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Independent NIH Panel to Evaluate Human Reproductive Safety of Genistein & Soy Formula

The National Institutes of Health (NIH) is holding a 2.5 day meeting of 14 scientific experts on the potential human reproductive effects of the phyotestrogen genistein and/or soy formula. The meeting is open to the public and will be held this week, starting Wed. Mar 15, 2006 at the Radisson Hotel Old Town in Alexandria, VA.

Details are available at http://www.nih.gov/news/pr/mar2006/niehs-08a.htm or in the information posed below.

U.S. Department of Health and Human Services NATIONAL INSTITUTES OF HEALTH NIH News National Institute of Environmental Health Sciences (NIEHS) http://www.niehs.nih.gov/

FOR IMMEDIATE RELEASE: Wednesday, March 8, 2006

CONTACT: Robin Mackar, 919-541-0073, rmackar@niehs.nih.gov

News Advisory

INDEPENDENT PANEL TO EVALUATE WHETHER GENISTEIN OR SOY FORMULA ISHAZARDOUS TO HUMAN DEVELOPMENT OR REPRODUCTION

WHAT:     An independent panel of 14 scientists convened by the Center for theEvaluation of Risks to Human Reproduction (CERHR), of the NIEHS andNational Toxicology Program, will review recent scientific data andreach conclusions regarding whether or not exposure to genistein or soyformula is hazardous to human development or reproduction. The 2.5 daymeeting is open to members of the public and the media. A pressavailability period will immediately follow the meeting at approximatelynoon on Friday, March 17.

WHEN:     Wednesday, March 15, 2006, 8:30 a.m.-5:00 p.m.Thursday, March 16, 2006, 8:30 a.m.-5:00 p.m.Friday, March 17, 2006, 8:30 a.m.- noonPress Availability: Friday, March 17, 2006 approximately 12-1p.m.

WHERE:     Jefferson BallroomRadisson Hotel Old Town901 N. Fairfax Street,Alexandria, VA 22314-1501, USATel: (703) 683-6000Fax: (703) 683-7597http://www.radisson.com/alexandriava

WHY:     Exposure to genistein continues to rise in the United States withestimated soy sales in 2003 approaching $4 billion.* A form of genisteinis a primary, naturally occurring estrogen in soybeans (estrogenicchemicals in plants are called phytoestrogens) and can mimic the effectsof estrogen in the body. Genistein can be found in foods containing soysuch as soy-based infant formulas, tofu, soy milk, soy flour, texturedsoy protein, tempeh, and miso, as well as over-the-counter dietarysupplements. Soy-infant formulas are widely used. It is estimated that10-20 percent of infants in the United States are fed soy formula.**,*** It is often administered to infants as a supplement or replacementfor maternal breast milk or cow's milk.

Soy products are often promoted as a natural, safe way to achieve atleast some of the benefits of hormone replacement therapy in adults, butthere is growing public concern about the long-term effects of consumingsoy. There is a need to look at available evidence from reproductive anddevelopmental animal and human toxicity studies, as well as exposuredata from infants and women of reproductive age, to determine ifphytoestrogens in soy infant formulas adversely affect human growth,development, or reproduction. The draft report on genistein is availablefor review athttp://cerhr.niehs.nih.gov/chemicals/genistein-soy/genistein/Genistein_Report_FR.pdf. The soy formula draft report is athttp://cerhr.niehs.nih.gov/chemicals/genistein-soy/soyformula/Soy-report-FR.pdf.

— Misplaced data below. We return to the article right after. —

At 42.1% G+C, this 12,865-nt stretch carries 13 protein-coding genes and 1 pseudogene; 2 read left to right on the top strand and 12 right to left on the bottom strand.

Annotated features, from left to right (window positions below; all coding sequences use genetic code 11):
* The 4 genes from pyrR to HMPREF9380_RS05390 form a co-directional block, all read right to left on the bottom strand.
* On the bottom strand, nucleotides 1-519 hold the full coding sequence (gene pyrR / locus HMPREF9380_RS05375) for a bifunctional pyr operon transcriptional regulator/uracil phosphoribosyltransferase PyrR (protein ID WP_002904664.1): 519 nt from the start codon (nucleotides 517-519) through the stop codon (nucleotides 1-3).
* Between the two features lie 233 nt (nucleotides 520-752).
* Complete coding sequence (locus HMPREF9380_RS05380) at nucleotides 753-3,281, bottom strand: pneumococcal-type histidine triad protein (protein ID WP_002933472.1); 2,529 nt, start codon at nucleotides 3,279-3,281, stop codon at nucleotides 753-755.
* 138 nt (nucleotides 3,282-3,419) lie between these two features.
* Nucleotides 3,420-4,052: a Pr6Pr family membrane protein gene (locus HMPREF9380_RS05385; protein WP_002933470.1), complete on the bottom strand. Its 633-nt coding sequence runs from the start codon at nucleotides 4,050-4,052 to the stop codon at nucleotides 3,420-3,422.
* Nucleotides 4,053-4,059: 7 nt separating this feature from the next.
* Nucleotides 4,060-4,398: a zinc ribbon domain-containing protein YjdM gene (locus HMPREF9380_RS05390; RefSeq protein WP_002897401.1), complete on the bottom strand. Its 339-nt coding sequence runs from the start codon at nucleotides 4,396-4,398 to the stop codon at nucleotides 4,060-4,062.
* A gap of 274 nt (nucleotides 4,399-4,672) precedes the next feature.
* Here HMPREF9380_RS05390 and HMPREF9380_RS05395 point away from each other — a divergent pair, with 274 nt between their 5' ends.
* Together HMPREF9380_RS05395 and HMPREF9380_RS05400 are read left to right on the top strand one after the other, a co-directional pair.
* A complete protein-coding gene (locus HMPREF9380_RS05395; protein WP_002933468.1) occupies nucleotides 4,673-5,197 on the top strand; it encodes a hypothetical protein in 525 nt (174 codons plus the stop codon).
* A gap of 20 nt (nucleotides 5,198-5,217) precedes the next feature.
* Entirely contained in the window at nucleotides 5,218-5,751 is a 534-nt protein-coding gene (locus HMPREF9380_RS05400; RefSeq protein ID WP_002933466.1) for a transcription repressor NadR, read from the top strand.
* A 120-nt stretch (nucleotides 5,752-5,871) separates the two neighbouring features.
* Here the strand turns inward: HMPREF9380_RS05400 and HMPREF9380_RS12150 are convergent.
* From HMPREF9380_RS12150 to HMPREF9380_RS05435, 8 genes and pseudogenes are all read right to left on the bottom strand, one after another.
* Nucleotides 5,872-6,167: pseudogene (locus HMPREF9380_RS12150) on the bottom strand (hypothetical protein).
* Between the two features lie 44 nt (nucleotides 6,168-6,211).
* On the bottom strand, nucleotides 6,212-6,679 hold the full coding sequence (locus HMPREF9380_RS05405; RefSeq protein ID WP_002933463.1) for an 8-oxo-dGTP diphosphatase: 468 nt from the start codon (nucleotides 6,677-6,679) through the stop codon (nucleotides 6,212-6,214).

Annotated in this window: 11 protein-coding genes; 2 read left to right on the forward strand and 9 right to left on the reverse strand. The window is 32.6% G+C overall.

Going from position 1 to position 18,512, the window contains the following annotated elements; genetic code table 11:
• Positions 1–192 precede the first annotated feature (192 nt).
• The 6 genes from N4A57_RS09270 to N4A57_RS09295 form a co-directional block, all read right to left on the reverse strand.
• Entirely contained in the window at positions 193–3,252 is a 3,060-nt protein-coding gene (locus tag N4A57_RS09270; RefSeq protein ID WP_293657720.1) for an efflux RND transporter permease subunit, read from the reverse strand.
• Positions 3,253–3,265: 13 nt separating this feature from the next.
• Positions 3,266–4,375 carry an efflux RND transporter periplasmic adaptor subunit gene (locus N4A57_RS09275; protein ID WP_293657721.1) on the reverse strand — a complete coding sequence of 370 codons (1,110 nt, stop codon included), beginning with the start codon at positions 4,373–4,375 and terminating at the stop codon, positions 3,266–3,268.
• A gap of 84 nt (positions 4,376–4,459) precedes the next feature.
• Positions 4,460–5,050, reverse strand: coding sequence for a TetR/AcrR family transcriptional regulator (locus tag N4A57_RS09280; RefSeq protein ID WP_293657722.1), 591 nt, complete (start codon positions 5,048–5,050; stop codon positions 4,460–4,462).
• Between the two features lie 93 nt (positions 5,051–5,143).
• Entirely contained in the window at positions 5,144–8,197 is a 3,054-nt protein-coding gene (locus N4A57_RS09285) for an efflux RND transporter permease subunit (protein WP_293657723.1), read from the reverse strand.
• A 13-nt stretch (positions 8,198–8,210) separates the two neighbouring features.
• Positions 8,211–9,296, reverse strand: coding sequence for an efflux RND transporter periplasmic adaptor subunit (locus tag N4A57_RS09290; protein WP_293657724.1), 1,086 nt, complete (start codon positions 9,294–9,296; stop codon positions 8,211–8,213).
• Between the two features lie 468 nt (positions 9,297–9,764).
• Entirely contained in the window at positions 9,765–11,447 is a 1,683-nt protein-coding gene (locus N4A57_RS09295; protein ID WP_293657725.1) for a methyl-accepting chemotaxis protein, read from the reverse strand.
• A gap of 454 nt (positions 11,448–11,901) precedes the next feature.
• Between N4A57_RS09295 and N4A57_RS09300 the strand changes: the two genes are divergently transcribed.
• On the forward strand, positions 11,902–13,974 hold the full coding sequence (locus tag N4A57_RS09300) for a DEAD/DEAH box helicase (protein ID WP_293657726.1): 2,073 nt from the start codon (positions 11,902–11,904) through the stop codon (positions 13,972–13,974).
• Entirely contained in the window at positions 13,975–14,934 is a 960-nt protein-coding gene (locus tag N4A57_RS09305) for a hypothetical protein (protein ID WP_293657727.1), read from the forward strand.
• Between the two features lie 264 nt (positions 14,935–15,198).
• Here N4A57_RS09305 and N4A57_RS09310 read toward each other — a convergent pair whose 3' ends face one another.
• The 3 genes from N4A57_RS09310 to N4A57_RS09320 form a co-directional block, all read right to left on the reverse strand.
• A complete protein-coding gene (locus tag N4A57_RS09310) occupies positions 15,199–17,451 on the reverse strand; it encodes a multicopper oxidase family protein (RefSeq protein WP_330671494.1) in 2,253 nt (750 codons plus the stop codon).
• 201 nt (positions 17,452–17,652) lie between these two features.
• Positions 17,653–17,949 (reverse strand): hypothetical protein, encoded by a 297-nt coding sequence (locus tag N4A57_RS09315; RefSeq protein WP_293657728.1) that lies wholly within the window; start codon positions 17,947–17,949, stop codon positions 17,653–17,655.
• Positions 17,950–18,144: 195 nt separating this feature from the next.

BACKGROUND:     The Center for the Evaluation of Risks to Human Reproduction (CERHR) wasestablished by the National Institute of Environmental Health Sciences(NIEHS) as part of the National Toxicology Program in 1998. CERHRconvenes a scientific expert panel that meets in a public forum toreview, discuss, and evaluate the scientific literature on a selectedchemical. CERHR selects chemicals for evaluation based upon severalfactors including production volume, extent of human exposure, publicconcern, and the extent of published information on reproductive ordevelopmental toxicity. The NTP is an HHS program established in 1978that is headquartered at the NIEHS, a part of the National Institutes ofHealth. The NIEHS Director, Dr. David A. Schwartz, serves as the NTPDirector.

REGISTRATION:     No registration is required. Members of the press interested inattending or conducting on-site or phone interviews with any of thescientists, please contact Robin Mackar at (919) 541-0073 or by email atrmackar@niehs.nih.gov. She will schedule interviews for the pressavailability period immediately following the meeting. Details about themeeting, including panelists and agenda, are posted on the NTP websitehttp://cerhr.niehs.nih.gov/news/fedreg/fr12-16-2005.pdf.

The National Institutes of Health (NIH) -- "The Nation's MedicalResearch Agency" -- includes 27 Institutes and Centers and is acomponent of the U.S. Department of Health and Human Services. It is theprimary federal agency for conducting and supporting basic, clinical andtranslational medical research, and it investigates the causes,treatments, and cures for both common and rare diseases. For moreinformation about NIH and its programs, visit http://www.nih.gov.  ------------------------------------------------------* Soyfoods-Association-of-North-America. Soyfood Sales & Trends.Available at http://www.soyfoods.org/press/FAQ_sales.htm. SoyfoodsAssociation of North America. 2003.

** Essex, C. Phytoestrogens and Soy Based Infant Formula: Risks RemainTheoretical. "British Medical Journal" 1996; 313: 507-508.

*** Strom, B. L., Schinnar, R., Ziegler, E. E., Barnhart, K. T., Sammel,M. D., Macones, G. A., Stallings, V. A., Drulis, J. M., Nelson, S. E.and Hanson, S. A. Exposure to soy-based formula in infancy andendocrinological and reproductive outcomes in young adulthood. "Jama"2001; 286: 807-14.------------------------------------------------------